Ex-school employee accused of changing grades
Suspect also charged with theft for misuse of district credit card
A former employee of the Colby School District has been accused of improperly changing her daughter’s grades in an apparent attempt to earn more scholarship money at the college of her choice.
Lisa Steen, 44, of Dorchester has also been accused of charging over $7,000 in personal expenses on a district credit card. She had served as the district’s accounts payable secretary and student information system coordinator before she was fired in February.
A criminal complaint filed Dec. 19 in Clark County Circuit Court contains six felony charges, including identity theft, theft of over $5,000 in a business setting, illegally modifying computer data, misconduct in office and two counts of misappropriation of identification information to obtain money.
If convicted of identity theft or the monetary theft charge, Steen faces up to six years in prison and a fine of up to $10,000, according to sentencing guidelines for Class H felonies.
Steen is scheduled to have her initial appearance at the courthouse in Neillsville on Jan. 14. Bail will be set at that hearing.
According to a report from the Colby-Abbotsford Police Department, Steen used the district’s computer software system, Infinite Campus, to alter her daughter’s letter grades on three separate occasions in 2018. She logged in under a different staff member’s username two of these times.
In each instance, she raised the grade one half-step — from a C+ to a B, for ex- ample. Changes were made to six different classes going back three school years to 2015-2016.
As a result of these changes, her daughter’s unweighted grade-point average went over 3.5, which allowed her to qualify for more scholarship money at the college she applied to.
Superintendent Steve Kolden contacted the college in question and found out that a GPA of 3.5 or more qualifies students for $1,000 to $2,000 more in scholarships.
Kolden told police that the higher GPA could have also qualified her for other scholarships she might not have otherwise been eligible for.
“The totality of the potential scholarships is unknown,” the report states.
When confronted with these allegations in a March 12 interview at the police department, Steen said she made the changes in a “test environment” that should not have affected her daughter’s final transcript.
Steen told the officer that she was simply trying to see if another employee had the proper access to the software.
The officer told her that her changes had raised her daughter’s class rank by one, but she claimed that was not intentional. The officer also questioned why she would need to sign in on separate occasions, including once under her own name, to “test” the access capability of her co-worker.
“Lisa said she did intentionally change any grade,” the report said. She said doing so would only hurt her daughter, but the investigator said only if someone found out about it.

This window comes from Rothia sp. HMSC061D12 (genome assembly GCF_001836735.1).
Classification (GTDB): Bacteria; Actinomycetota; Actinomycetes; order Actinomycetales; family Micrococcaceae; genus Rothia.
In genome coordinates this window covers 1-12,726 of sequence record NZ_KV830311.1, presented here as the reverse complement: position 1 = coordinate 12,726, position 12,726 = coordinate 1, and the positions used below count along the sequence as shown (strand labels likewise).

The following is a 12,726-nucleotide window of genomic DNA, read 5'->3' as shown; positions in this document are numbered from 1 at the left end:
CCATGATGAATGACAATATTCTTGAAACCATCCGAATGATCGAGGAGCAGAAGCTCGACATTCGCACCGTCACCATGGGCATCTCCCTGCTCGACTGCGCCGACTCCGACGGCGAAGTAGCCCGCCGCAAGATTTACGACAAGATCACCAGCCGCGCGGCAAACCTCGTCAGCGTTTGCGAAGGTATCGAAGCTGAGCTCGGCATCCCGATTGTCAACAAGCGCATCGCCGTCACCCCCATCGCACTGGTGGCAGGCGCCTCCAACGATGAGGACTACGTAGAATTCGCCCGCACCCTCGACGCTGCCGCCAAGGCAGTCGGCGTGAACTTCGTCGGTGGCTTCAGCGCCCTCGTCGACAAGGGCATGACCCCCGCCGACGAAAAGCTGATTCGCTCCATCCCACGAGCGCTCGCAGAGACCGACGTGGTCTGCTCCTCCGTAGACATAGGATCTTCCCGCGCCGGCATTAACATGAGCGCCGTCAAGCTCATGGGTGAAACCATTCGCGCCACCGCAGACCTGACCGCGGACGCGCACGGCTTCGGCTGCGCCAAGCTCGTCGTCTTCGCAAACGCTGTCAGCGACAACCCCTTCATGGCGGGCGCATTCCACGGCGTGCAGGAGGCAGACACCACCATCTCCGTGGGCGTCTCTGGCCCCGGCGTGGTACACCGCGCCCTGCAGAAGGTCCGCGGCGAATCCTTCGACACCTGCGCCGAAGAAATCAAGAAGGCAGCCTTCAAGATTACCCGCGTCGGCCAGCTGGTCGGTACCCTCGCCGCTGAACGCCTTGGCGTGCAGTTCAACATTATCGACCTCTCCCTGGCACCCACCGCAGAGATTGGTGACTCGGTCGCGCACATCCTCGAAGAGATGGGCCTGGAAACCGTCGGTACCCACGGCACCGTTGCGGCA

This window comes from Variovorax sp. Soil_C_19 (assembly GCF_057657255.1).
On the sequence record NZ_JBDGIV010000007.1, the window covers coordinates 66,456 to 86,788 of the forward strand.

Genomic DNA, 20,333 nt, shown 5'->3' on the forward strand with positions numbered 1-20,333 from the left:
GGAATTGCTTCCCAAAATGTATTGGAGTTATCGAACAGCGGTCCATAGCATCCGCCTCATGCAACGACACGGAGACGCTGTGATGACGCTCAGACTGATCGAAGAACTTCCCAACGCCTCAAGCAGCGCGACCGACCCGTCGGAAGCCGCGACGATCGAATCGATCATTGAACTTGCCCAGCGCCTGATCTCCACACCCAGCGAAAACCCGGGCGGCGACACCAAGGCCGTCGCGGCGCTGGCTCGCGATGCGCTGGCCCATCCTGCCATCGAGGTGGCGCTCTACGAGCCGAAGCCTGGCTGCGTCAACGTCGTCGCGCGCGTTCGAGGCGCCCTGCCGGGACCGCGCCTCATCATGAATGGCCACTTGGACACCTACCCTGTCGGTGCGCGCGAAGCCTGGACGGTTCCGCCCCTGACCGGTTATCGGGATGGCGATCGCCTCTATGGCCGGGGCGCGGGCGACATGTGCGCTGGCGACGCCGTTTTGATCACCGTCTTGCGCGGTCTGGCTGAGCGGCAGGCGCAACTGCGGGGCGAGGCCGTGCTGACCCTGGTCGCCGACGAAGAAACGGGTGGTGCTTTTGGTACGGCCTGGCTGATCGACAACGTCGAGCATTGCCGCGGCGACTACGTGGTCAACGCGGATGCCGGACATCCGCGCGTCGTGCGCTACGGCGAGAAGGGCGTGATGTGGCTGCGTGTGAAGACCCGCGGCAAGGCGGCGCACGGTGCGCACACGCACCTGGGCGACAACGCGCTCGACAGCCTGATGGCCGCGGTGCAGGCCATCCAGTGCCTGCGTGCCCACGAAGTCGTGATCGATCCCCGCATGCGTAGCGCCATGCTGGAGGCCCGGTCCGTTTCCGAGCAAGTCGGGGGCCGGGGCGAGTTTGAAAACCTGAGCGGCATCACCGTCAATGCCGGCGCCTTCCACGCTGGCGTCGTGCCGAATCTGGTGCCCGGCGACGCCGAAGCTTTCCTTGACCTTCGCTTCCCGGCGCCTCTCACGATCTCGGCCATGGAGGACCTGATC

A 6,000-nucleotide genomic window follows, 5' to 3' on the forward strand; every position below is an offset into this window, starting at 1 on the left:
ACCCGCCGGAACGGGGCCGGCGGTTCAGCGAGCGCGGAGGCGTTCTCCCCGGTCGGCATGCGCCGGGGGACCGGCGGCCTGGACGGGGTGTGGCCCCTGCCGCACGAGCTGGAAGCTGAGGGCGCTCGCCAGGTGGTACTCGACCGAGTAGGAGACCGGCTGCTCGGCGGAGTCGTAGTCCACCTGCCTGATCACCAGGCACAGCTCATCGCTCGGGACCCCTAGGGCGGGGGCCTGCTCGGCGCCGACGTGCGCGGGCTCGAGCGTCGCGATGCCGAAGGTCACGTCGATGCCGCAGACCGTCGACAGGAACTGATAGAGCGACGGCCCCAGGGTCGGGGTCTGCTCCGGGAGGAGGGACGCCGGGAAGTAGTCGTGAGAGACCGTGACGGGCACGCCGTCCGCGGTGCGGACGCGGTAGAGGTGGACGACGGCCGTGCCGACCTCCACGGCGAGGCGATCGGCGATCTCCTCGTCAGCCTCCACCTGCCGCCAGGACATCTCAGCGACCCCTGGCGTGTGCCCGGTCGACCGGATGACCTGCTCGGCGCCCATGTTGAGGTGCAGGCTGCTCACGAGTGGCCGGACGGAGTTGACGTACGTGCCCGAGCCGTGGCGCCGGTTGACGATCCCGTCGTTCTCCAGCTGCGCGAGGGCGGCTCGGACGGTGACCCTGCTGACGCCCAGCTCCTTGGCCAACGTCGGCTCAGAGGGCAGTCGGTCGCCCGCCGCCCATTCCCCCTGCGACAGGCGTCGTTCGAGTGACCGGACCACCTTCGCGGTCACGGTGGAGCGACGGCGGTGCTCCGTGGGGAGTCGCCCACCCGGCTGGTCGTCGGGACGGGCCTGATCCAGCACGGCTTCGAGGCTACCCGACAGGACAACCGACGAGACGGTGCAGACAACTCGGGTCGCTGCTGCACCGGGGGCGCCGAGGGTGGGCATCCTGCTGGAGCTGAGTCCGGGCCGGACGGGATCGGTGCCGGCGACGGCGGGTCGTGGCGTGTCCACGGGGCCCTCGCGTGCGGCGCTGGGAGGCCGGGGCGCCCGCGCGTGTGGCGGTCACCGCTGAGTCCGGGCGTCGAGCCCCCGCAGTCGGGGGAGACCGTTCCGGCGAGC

The alleged grade tampering was discovered when her replacement was being trained into the job.
Steen was initially put on unpaid leave and then terminated after an audit identifi ed 35 credit card transactions made for “personal purposes” between February of 2018 and Jan. 11 of this year.
District administrators discovered the suspicious transactions on Jan. 17 and immediately contacted the auditing firm, Johnson Block, to review the charges.
“The district immediately initiated an internal investigation and contacted the Colby-Abbotsford Police Department,” the statement reads. “That afternoon, the district had confirmed at least three credit transactions for personal use.”
Several of the charges were for items ordered on Amazon, and others were for paying her electrical, cell phone and cable bills, according to a report from the Colby-Abbotsford Police Department. One of the charges was $300 to a college attended by her daughter.
The charges were made on two different cards, one from Royal Credit Union and the other from Walmart.
According to the police report, the suspect would cover her purchases by incorrectly coding them in the system.
“The charges would then be approved by the Colby School Board as it appeared to be for something other than what it was,” the report states. “This allowed (the suspect) to hide her erroneous charges...”
In one example, the suspect ordered a mixer from Amazon on Oct. 4, 2018, but coded it as “supplies,” with a description of “envelopes, batteries and folders.”
In another example, she used the district’s card to pay electrical bill for a recreational property in Taylor County. She told another district employee that the bill was for solar panels for the FFA.
Steen also allegedly purchased a pair of glasses using the district’s credit card and turned in the receipt for an account used to reimburse medical expenses.
When questioned by police, the suspect said she had reimbursed the district for at least some of the purchases and planned on paying the rest of it back, but there is no record of reimbursements.
The report from Johnson Block said the credit card charges “circumvented the district’s normal purchasing process” and were not subsequently reimbursed to the district. The suspect told police she started using the district’s credit card to cover her own expenses because of “financial trouble at home.” She mentioned being $600 behind on a Verizon bill and noted that she was paying five cell phone lines.
She also admitted to using the district credit card to buy a laptop computer for her daughter.